When the New York Jets signed safety Yeremiah Bell I honestly thought Bell would be best suited as a backup. However, that might not be the case. There is a good chance the Jets signed him to be a starter and this would be a terrible move.
Early in the offseason, the Jets signed safety LaRon Landry to a one-year, $4 million contract, presumably to replace Jim Leonhard who went down with his second consecutive season-ending injury last season. Then, the Jets signed Bell to a one-year, $1.4 million contract this past week.
There is no doubt the Jets needed to add some bodies to their safety corps after injuries caused a breakdown in that unit the last couple of years. However, Bell and Landry are very similar players in many respects. Neither plays the pass particularly well, especially when asked to cover the faster tight ends in the league, of which two of the best reside in their division in Aaron Hernandez and Rob Gronkowski of the New England Patriots. Both are very good safeties but in man-to-man coverage I wouldn’t expect much from them. Both are very good tacklers and are extremely useful in run support and both will make a wide receiver pay for trying to go over the middle at times. Both Landry and Bell can also get to the quarterback on the blitz as well. However, both of them are new to this defense and it might take a while for them to adjust.
What made Jim Leonhard so valuable was his ability to quarterback the secondary, pointing out assignments and moving players around like Bobby Fischer moving pieces on a chess board. Leonhard won’t be there this year and if the Jets go into this season with two new additions starting at safety there could be problems.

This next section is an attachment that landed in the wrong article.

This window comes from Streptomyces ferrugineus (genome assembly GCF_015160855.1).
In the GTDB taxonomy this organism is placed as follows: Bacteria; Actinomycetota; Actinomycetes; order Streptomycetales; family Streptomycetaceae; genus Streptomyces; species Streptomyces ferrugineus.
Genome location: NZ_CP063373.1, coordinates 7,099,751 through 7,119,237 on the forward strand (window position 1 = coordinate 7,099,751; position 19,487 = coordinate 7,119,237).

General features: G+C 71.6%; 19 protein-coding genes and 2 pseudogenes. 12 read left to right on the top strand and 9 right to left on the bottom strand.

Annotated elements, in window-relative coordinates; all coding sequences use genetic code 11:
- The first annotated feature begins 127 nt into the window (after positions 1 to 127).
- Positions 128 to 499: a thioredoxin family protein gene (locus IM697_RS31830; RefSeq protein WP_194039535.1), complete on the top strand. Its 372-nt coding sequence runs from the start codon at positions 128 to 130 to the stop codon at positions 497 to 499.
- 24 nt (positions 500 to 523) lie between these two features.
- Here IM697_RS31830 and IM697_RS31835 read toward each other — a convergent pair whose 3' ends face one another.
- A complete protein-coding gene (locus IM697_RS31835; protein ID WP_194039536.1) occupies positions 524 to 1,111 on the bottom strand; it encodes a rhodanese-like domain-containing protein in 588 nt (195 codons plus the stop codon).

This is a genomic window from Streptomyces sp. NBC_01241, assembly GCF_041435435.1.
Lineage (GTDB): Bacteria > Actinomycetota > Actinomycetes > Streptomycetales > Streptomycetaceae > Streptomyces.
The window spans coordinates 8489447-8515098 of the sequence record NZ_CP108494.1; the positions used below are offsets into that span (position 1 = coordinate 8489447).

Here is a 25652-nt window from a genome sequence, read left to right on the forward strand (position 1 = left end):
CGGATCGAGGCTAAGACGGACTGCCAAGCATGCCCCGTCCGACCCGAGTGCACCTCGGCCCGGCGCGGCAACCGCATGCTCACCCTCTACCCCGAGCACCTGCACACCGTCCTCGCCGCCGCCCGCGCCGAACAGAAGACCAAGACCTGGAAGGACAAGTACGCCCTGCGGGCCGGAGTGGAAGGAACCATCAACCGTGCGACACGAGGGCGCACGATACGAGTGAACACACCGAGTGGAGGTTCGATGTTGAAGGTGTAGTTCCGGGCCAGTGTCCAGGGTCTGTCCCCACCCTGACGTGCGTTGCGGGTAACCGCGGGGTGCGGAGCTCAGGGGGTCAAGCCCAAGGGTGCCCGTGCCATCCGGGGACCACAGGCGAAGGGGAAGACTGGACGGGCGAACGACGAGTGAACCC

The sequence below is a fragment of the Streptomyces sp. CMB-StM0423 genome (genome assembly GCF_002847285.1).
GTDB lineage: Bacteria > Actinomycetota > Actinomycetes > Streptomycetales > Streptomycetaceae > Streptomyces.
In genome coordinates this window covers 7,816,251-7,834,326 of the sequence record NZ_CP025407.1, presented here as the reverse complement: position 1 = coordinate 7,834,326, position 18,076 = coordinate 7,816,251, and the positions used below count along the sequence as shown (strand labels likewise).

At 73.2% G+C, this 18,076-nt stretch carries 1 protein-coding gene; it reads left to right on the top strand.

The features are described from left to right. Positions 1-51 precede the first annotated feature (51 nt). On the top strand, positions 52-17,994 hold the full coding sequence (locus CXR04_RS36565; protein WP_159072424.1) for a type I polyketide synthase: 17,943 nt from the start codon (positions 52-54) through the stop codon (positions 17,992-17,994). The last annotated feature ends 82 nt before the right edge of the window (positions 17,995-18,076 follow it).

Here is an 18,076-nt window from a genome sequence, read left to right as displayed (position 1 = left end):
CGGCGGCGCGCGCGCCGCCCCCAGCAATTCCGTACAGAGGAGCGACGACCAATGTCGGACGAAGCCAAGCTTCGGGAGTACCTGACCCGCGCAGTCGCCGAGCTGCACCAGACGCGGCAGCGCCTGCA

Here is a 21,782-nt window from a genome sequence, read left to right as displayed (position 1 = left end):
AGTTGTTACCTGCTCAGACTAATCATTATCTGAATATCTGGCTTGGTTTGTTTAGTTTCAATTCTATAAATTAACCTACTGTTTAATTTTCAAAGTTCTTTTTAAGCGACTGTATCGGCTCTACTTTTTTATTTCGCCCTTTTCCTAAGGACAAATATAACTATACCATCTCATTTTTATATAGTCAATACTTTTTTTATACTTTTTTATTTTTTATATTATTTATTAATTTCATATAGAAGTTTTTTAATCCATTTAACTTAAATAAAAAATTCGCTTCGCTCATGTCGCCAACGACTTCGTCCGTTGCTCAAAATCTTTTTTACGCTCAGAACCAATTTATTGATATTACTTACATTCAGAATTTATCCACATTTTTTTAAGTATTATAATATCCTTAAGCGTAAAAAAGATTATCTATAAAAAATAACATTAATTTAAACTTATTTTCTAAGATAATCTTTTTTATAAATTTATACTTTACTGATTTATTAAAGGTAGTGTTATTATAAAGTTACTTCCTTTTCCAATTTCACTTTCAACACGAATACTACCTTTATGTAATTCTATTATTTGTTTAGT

Even the most talented players sometimes have trouble fitting into new systems. Look at Nnamdi Asomugha and the Philadelphia Eagles last season as an example of how tough it can be at times. Asking two players, new to a system, to suddenly become leaders within that system might be asking too much. Eric Smith, while not exactly one of the best safeties in football, is at least experienced in Rex Ryan’s system. Ryan’s defense is not an easy one to grasp. There are several different blitz packages and coverage types to cover those blitzes. It will take time for any player to learn them.
In my opinion, the Jets would be better off keeping Bell as the third safety. Landry and Smith should be the starters with Bell ready to step in if needed. Don’t get me wrong, Bell is a fine player, especially in run support, but his game is not without weaknesses. He has trouble with faster tight ends and, at 34 years-old, he is not the same player he was two or three years ago.
The Jets got themselves a good player, there is no denying that. However, I don’t think it would be the best move to have two starting safeties that have never operated in this defense before, especially when the safety is asked to play such a key role in setting the secondary up. Maybe Bell and Landry will be up to the task. Maybe they won’t be. After last season, the Jets need someone back there who is cerebral and knows the defense as well as can play. That best option, in my opinion, is Eric Smith right now.